What if your perfect verse is just a lie you tell yourself to help you get by?
Only Ben Gibbard could pen a sentiment so romantically fearful. It is a sentiment that touches upon the dreaded possibility of musical and lyrical insincerity. But can your perfect verse be a lie if it holds meaning for you (and perhaps even you alone)? There have to be moments where you feel compelled to push aside the purported intent of the musician and regale in the personal significance of it all... that a song can be so moving that words never seem to do the feelings justice. Even hyperbolic words, italicized and underlined twice.
My brother once said that a song is perfect when you can't imagine how it could have been written. I always thought it was such a poetic statement, I hardly would have expected it from him. I've tended to return to that ideal, particularly when I consider the paradox of the perfect verse. After all, how can you identify the songwriter's true intent if you can't even imagine them sitting down to write a song?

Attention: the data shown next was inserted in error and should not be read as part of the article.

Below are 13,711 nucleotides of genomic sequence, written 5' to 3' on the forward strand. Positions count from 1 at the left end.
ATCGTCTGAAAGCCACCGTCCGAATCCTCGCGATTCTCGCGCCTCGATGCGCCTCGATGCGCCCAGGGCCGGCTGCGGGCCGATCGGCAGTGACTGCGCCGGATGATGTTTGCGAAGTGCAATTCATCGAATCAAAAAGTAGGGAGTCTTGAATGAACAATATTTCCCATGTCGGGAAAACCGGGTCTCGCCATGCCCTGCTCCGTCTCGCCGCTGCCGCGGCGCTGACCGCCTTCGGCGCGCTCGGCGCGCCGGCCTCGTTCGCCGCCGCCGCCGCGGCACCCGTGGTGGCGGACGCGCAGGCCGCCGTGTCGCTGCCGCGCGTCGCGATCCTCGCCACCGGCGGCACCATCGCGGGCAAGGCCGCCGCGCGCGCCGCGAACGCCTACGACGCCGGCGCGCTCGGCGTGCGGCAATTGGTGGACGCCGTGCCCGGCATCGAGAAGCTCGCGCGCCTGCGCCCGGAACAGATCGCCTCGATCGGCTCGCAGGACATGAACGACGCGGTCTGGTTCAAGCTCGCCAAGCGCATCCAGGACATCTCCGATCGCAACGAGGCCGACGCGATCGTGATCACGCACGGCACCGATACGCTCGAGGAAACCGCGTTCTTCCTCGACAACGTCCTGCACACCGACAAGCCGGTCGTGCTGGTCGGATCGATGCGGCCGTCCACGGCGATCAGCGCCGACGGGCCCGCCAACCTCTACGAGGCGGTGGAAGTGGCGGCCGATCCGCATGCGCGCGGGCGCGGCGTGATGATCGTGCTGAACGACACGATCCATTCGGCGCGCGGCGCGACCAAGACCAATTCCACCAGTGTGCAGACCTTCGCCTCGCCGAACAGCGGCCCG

Then again, it might be that very factor which makes those verses perfect. It seems that we can be so far removed from the artist's creative process that we are only left to our own sensibilities to reinterpret their musical scenes and sentiments. So perhaps, it's not necessarily important whether a lovelorn Morrissey ever did kiss anyone under an iron bridge (or ended up with sore lips, for that matter). The perfect nature of the verse is instilled in its capacity to take you somewhere else, whether it be down at the tube station at midnight or a very big house in the country.
With that being said, I hope that when my perfect verse is proved to be a lie, I won't be disappointed. I hope I will always regale in the personal significance of it all and rejoice that something so false could bring about something that really did feel so perfect.